The state runs two mental hospitals. Eastern State near Spokane has had far fewer problems than Western State in Lakewood, which has officials looking to replicate its strengths.
Maybe an institution that is the target of multiple lawsuits and less than four years removed from a patient-on-patient strangulation can’t be labeled a model.
But by some comparisons, Eastern State Hospital near Spokane has a leg up on its counterpart across the Cascades.
Staffing is less thin there than at Lakewood’s far larger Western State Hospital, where federal inspectors have identified a slew of safety risks caused, in part, by a lack of trained staff.
And for some reason, it takes patients on the west side of the mountains roughly three times as long to make their way in and out of state-hospital detention. Those figures have caught the attention of state lawmakers.
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“It’s not that I think that Eastern is the perfect model of all mental-health care in the world,” said state Rep. Laurie Jinkins, D-Tacoma, “but doing some of the things they’re doing, especially with ward size … if we aim ourselves in that direction, it’s the right way to go.”
Wards at Western State Hospital were filled to an average 98.2 percent of capacity this past month, according to figures compiled by legislative staff.
Eastern State Hospital used 79 percent of its wards’ capacity.
State Senate budget chairman Andy Hill, R-Redmond, wants to lower the number of patients per ward at Western State to the levels seen at Eastern State, while keeping the number of employees per ward steady.
“Let’s steal that from Eastern,” Hill said.
Hill’s plan calls for freeing up the space by stepping up efforts to find a facility that will take 30 geriatric patients from Western State.
With a smaller load for each employee, he predicts fewer injuries to staff and better care that speeds exits from the hospital.
Last fiscal year Eastern State had 15 percent more full-time-equivalent employees per patient than Western State, according to a staffing report from the Department of Social and Health Services (DSHS) that manages both hospitals. The report notes the figures predate staffing increases Western State made in response to federal inspections.
“If Western were staffed like Eastern, we’d be spending about $20 million more a biennium on staff,” said Andi Smith, a senior policy adviser to Gov. Jay Inslee.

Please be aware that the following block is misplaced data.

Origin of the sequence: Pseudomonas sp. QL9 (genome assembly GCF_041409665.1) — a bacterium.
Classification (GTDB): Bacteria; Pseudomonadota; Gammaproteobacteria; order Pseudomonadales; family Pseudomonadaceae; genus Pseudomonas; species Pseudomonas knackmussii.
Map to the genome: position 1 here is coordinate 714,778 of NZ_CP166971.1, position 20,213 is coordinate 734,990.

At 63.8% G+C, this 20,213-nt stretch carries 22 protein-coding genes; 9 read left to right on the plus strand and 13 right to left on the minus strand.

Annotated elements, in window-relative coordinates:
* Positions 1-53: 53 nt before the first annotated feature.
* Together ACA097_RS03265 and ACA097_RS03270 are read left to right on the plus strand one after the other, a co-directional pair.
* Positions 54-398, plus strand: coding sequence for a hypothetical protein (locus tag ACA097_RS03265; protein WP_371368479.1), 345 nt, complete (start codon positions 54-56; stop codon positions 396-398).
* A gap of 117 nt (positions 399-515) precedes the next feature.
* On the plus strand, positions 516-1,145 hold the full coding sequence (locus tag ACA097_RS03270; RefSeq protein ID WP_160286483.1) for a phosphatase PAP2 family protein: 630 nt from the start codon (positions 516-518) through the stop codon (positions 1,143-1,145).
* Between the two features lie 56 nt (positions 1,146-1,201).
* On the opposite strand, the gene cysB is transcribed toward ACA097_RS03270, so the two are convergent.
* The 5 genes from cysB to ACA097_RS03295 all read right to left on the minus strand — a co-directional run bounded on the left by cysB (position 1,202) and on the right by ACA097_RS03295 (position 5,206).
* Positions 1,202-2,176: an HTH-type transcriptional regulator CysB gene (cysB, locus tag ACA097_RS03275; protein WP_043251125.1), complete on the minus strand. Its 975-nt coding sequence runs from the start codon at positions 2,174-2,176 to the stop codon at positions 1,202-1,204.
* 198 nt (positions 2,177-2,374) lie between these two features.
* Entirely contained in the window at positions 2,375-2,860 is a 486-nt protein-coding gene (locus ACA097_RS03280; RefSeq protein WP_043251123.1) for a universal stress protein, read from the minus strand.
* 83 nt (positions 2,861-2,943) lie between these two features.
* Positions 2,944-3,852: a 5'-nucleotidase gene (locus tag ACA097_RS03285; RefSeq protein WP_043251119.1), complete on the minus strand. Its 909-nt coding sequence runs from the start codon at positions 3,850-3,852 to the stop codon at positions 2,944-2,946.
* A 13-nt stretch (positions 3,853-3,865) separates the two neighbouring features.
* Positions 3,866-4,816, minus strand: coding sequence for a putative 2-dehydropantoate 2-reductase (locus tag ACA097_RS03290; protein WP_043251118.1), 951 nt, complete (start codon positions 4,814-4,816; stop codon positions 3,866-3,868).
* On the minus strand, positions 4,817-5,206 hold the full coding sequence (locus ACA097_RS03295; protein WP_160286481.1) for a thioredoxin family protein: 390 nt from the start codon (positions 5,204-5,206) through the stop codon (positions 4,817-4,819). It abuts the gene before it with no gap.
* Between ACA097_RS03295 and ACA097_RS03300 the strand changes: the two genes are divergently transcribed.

The staffing gap between the hospitals is roughly the same whether counting budgeted positions or actual spending, so the recent increase in vacancy rates at Western State isn’t necessarily to blame.
Having fewer staff for each patient makes Western State a less costly place to treat a patient and would be a good thing if it simply indicated economies of scale at a larger facility.
But the staffing report shows fewer front-line staff — nurses and nursing assistants — working on a typical Western State ward than one at Eastern State.
Just three shifts out of 27 the report shows at Eastern State have lower target staffing levels than shifts covering similar units at Western State.
Democrat Inslee shares Hill’s goal of reducing the number of patients per employee, but he wants to achieve that goal by adding staff, including more than 50 nurses.
Hill hasn’t ruled out additional staff but points to recent infusions of money after years of cuts. He said he has had difficulty learning reasons from administrators for the differences between the two hospitals.
Inslee wants more than $1 million for a series of studies and planning efforts at the hospitals. Carla Reyes, DSHS assistant secretary for behavioral health, said some of the research would identify industry practices and examine differences between the two hospitals.
Reyes said the staff levels the hospitals target today are based on historical levels rather than some ideal practice.
“We haven’t been able to spend a lot of time analyzing the differences, but it is something that we want to look at,” she said.